Read our Q&A to get up to speed on this commonly misunderstood condition
This article is particularly useful for background information on schizophrenia; for a first-person perspective of living with the condition, read our Real Voices interview with Edward Jones.
How many people in the UK have schizophrenia?
Around 220,000 people in England and Wales have a diagnosis of schizophrenia.
How many people in the world have schizophrenia?
Around 24 million people worldwide are affected by schizophrenia.
What is it? What do we know about it?
Schizophrenia is a term that covers many different symptoms – and may even encompass a number of different illnesses that we have yet to unravel.
Symptoms that lead to a diagnosis of schizophrenia can be both positive and negative. Negative symptoms are a reduction in normal activity and emotions, for example having a flat expression, showing no interest or pleasure in everyday life, not bothering to wash and speaking very little. These are often mistaken for depression. Positive – psychotic – symptoms are the ones we tend to associate with schizophrenia. They are typically what makes it possible to make a diagnosis of schizophrenia.
So what exactly is psychosis? Essentially, psychosis refers to a loss of contact with objectively verifiable reality, characterised by two separate phenomena: hallucinations and delusions. People hallucinate when they see or hear things that aren’t objectively there. Delusions are beliefs that are bizarre, irrational and intractable even in the face of contradictory evidence.
What do scientists think is happening in the brain?
Scientists at the University of Cambridge believe the hallucinations and delusions of psychosis are caused by a shift in the balance our brains try to achieve between the model of the world our minds have made and new sensory information coming in. If the sensory information is very salient, and our existing model of the world feels uncertain or fragile, we will update the model with the new information.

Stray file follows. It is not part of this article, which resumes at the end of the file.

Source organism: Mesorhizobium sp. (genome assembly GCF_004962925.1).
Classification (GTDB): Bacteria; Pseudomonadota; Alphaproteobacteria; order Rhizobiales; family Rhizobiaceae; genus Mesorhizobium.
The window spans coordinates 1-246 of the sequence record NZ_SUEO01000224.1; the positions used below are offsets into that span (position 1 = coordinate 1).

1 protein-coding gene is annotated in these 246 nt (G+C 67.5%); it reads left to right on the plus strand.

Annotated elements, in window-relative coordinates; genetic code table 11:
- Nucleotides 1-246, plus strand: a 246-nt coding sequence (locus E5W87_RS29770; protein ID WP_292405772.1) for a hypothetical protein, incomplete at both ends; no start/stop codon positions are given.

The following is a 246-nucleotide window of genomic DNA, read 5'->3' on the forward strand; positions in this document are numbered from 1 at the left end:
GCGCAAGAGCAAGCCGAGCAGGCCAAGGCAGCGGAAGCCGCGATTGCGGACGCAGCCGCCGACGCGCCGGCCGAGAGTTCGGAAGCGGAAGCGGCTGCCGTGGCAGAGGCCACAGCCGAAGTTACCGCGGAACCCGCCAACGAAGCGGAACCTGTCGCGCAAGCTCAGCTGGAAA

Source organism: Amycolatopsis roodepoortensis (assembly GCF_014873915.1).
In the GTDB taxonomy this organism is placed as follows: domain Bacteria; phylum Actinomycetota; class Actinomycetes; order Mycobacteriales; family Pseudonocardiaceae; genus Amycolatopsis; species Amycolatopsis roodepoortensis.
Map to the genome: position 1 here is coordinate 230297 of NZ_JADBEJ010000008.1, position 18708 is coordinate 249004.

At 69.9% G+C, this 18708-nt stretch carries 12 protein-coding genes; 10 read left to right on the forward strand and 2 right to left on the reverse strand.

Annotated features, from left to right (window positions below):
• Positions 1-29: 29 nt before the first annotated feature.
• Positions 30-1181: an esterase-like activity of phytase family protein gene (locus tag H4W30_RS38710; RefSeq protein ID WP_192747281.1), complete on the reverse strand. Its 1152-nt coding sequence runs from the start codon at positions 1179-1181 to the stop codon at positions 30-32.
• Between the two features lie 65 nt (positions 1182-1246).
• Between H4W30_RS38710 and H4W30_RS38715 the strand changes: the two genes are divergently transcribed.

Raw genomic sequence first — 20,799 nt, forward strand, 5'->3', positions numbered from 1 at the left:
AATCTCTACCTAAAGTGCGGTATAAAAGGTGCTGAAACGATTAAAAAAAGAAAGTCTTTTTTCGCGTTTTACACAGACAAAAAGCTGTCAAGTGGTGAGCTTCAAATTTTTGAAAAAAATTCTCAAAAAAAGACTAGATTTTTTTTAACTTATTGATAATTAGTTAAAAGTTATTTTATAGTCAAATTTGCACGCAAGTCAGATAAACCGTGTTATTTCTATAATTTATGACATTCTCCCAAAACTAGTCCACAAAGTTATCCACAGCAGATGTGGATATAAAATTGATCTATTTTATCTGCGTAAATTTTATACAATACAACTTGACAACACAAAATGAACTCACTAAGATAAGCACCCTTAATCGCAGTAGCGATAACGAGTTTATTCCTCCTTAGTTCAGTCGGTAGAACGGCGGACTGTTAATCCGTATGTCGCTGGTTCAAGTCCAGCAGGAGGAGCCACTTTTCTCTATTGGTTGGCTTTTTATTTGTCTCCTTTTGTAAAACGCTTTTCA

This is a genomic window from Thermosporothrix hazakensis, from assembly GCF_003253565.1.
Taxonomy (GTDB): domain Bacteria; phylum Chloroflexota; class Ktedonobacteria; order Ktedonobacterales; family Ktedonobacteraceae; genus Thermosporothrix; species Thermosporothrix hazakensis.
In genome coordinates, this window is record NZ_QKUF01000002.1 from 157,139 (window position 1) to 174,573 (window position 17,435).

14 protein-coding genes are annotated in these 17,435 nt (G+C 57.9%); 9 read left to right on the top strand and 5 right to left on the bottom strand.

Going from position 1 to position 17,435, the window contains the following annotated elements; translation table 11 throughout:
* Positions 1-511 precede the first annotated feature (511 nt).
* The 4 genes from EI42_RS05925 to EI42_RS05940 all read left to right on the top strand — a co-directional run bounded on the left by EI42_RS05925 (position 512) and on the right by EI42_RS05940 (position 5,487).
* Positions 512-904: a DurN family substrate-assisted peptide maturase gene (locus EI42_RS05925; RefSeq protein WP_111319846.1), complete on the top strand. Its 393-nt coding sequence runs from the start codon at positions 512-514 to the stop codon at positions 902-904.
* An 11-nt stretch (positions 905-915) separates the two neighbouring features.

We now have a new model, which will affect how we process further incoming information. For example, a bright light might be interpreted as the presence of Jesus, or a red coat that looks too red on someone else might be interpreted as an expression of anger by the wearer. This is driven by changes in neurotransmitter levels and sometimes changes in brain structure.
Salience – the feeling of importance – is caused by increased levels of dopamine and reduced levels of glutamate, which ‘turn up the gas’. And changes or lesions in the frontal lobe (the part of the brain responsible for our understanding of the world and ourselves) lead to a ‘faulty’ or fragile model of the world. So increased ‘noise’ is dealt with by an impaired problem-solving system.
How is it treated?
Typically schizophrenia is treated with anti-psychotic medications that reduce dopamine levels in the brain – and hence the ‘salience’ of incoming information – in turn reducing hallucinations and delusions. Cognitive behavioural therapy (CBT) has also been shown to help.
Is it hereditary?
The exact causes of schizophrenia are unknown. It’s likely to be a combination of physical, psychological, environmental and genetic factors.
Many scientists and doctors believe people can be prone to schizophrenia but only develop it when there is a trigger, such as stress or drug abuse. It might also be caused by trauma in the womb caused by diabetes or pre-eclampsia in the mother.
Although schizophrenia tends to run in families, no individual gene seems to be responsible. Combinations of different genes are likely to make someone more prone to developing the disease – particularly if triggered by stress or drug taking.
If you have an identical twin who was brought up separately and develops schizophrenia you only have a 50:50 chance of developing it yourself. If your twin is non-identical you only have a one in seven chance of developing schizophrenia. This is higher than most people (who have a one in 100 chance), but by no means a foregone conclusion. Other factors are at play.
What organisations can help?
Rethink Mental Illness
Advice line: 0300 5000 927
Hearing Voices Network (information about strategies to cope with hearing voices and local support groups)
Tel: 0114 271 8210
Adrian Cousins/Wellcome Images
- Royal College of Psychiatrists: Report of the National Audit of Schizophrenia (2012)
- World Health Organization: Schizophrenia
- Why do delusions persist? (2009)
- Disrupted prediction-error signal in psychosis: evidence for an associative account of delusions (2007)
- Substantia nigra/ventral tegmental reward prediction error disruption in psychosis (2008)
- DNA Learning Center: the dopamine system
- Professor Paul Fletcher, Cambridge Neuroscience
- Professor Trevor Robbins, Cambridge Neuroscience